This week’s Psychology Around the Net explores how anxiety looks in children, how managers can work with employees dealing with depression, why young girls are struggling more with mental health issues than their male counterparts, a new bill that would make mental health a priority for first responders, and more.
Anxiety is Different for Kids: Do you have a child who struggles with anxiety? Would you even recognize it? According to the author, anxiety disorders in children can manifest in a variety of ways, and kids typically don’t display symptoms in the same way that adults do. Michigan-based therapist Carrie Krawiec, LMFT, offers specific advice parents can use to identify anxiety symptoms in their kids and help them work through them successfully.
How to Manage an Employee With Depression: Depression is the leading cause of disability worldwide. In the workforce, the disorder is estimated to cost $44 billion a year in lost productivity in the U.S. alone. Here is an excellent guide for managers on how to negotiate work arrangements for employees struggling with depression.
Girls at Center of Teen Mental Health Crisis: Rates of major depression among teen girls in the U.S. rose from 12% in 2011 to 20% in 2017. According to the article, rates of depression started to tick up just as smartphones became popular, suggesting that digital media may play a role. But both boys and girls started using smartphones around the same time, so why are girls experiencing more mental health issues? The author examines three surveys of more than 200,000 teens in the U.S. and U.K. in an attempt to find some answers.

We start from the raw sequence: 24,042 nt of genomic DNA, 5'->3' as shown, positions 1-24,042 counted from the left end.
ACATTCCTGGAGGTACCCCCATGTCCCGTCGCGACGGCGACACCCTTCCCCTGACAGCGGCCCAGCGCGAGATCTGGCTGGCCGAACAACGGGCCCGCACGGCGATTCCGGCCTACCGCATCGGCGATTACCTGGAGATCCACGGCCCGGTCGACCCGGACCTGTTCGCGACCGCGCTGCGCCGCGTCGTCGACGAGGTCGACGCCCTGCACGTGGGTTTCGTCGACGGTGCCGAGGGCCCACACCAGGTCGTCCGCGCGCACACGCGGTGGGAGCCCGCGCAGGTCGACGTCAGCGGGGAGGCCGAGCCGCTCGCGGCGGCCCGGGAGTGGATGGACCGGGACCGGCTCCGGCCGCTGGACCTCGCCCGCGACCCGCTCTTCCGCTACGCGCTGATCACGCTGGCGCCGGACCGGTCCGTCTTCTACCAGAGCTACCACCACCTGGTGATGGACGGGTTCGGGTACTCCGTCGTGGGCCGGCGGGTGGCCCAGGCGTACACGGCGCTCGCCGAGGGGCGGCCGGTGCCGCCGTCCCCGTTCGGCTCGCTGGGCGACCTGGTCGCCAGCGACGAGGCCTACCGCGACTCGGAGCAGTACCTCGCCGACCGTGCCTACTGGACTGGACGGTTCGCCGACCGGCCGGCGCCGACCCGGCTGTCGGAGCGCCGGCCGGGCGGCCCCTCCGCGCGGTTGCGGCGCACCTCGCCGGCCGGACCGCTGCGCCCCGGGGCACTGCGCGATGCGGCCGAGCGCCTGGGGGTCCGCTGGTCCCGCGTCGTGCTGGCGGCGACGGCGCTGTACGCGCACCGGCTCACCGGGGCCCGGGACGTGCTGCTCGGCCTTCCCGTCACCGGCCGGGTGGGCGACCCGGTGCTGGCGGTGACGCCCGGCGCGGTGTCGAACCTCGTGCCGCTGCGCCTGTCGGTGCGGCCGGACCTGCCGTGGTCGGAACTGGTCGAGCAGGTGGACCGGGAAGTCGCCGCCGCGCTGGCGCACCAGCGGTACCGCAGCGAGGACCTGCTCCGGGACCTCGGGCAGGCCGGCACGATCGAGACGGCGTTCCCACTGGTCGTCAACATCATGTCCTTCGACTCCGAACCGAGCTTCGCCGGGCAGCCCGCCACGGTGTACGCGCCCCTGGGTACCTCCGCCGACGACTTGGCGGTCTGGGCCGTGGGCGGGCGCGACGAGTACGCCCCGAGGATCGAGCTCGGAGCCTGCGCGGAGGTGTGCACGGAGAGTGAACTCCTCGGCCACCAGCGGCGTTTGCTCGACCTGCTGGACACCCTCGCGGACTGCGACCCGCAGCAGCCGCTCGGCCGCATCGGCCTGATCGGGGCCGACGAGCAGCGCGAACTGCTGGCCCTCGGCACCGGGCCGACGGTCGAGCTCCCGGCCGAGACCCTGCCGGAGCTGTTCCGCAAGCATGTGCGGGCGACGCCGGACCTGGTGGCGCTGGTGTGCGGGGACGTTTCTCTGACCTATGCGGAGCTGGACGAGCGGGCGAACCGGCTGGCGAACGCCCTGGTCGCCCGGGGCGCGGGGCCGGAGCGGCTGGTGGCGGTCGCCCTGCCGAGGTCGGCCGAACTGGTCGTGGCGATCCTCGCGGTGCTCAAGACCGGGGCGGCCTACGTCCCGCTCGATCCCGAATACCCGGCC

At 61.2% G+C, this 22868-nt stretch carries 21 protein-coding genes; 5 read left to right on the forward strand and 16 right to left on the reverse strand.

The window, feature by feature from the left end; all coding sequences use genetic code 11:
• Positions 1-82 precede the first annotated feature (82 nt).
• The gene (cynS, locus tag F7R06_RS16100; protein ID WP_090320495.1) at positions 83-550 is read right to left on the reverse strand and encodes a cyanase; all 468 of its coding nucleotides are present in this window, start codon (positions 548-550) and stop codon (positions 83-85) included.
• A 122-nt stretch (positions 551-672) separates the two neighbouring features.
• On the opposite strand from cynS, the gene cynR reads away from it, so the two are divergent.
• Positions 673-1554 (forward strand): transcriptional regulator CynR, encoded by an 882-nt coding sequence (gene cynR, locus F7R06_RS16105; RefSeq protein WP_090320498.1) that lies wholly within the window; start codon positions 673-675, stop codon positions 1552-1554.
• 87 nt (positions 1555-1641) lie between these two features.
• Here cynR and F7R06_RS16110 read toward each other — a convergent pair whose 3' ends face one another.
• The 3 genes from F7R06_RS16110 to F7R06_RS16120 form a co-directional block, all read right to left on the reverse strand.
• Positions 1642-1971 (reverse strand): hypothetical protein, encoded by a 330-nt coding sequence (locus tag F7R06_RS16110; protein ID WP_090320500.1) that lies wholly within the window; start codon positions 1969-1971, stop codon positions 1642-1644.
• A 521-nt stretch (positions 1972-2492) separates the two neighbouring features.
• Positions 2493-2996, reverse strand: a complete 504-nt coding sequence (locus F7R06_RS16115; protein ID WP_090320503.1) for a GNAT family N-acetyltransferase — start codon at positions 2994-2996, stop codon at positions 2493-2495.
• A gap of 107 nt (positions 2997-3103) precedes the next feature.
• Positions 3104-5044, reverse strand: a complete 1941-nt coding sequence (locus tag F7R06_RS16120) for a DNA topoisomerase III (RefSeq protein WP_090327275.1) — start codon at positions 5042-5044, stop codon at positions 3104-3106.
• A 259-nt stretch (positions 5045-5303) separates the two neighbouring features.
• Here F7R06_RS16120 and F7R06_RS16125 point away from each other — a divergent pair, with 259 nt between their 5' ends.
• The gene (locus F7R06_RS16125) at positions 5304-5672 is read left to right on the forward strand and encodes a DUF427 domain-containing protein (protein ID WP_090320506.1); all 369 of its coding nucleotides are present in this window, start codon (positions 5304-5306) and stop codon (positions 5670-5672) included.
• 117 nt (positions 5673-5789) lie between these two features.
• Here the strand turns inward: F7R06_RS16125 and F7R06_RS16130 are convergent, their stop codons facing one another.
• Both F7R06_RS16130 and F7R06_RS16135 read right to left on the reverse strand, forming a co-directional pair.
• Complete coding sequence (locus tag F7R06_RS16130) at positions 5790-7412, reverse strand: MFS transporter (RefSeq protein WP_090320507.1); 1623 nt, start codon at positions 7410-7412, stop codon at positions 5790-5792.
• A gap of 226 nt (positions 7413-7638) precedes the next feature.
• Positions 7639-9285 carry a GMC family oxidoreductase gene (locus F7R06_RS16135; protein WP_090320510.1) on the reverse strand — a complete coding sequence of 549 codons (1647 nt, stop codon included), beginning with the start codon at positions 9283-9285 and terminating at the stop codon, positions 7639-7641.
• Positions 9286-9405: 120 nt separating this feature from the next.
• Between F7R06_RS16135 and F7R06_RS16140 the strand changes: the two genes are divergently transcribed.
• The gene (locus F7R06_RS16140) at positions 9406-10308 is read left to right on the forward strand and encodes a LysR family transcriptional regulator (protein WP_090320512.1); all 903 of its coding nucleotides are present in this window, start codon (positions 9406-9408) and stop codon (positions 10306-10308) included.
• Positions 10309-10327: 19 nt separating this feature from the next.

Mental Health in First Responders Becoming a Priority: In 2017, more firefighters and police officers died by suicide than in the line of duty. In addition, rates of post-traumatic stress disorder and depression are five times higher in firefighters and police officers than in the general public. A new bi-partisan bill going through the Wisconsin legislature, Assembly Bill 569, would give firefighters and police officers up to 32 weeks of workers’ compensation, if they are diagnosed with PTSD by a licensed doctor.
Childhood Trauma and Your Inner Critic–And What to Do: Do you have an inner critic? That part of yourself that constantly berates and criticizes your own thoughts, feelings and actions? Maybe your inner critic says something like this: “Why would you even say that? Now the person thinks you’re a moron. You’re so dumb.” In this article, the author shares several approaches to help you silence your inner critic.
Rethinking Interactions With Mental Health Patients: A new Australian study refutes the idea that people with severe mental illness are incapable of effective communication with their psychiatrist. Professor Cherrie Galletly from the Adelaide Medical School, University of Adelaide says that patients can be “positioned as active participants by psychiatrists who adopt a non-confrontational, non-judgemental approach, conveying support and safety, and ask open ended questions which allows the patient to engage, feel listened to, and work with the psychiatrist to achieve a shared understanding.”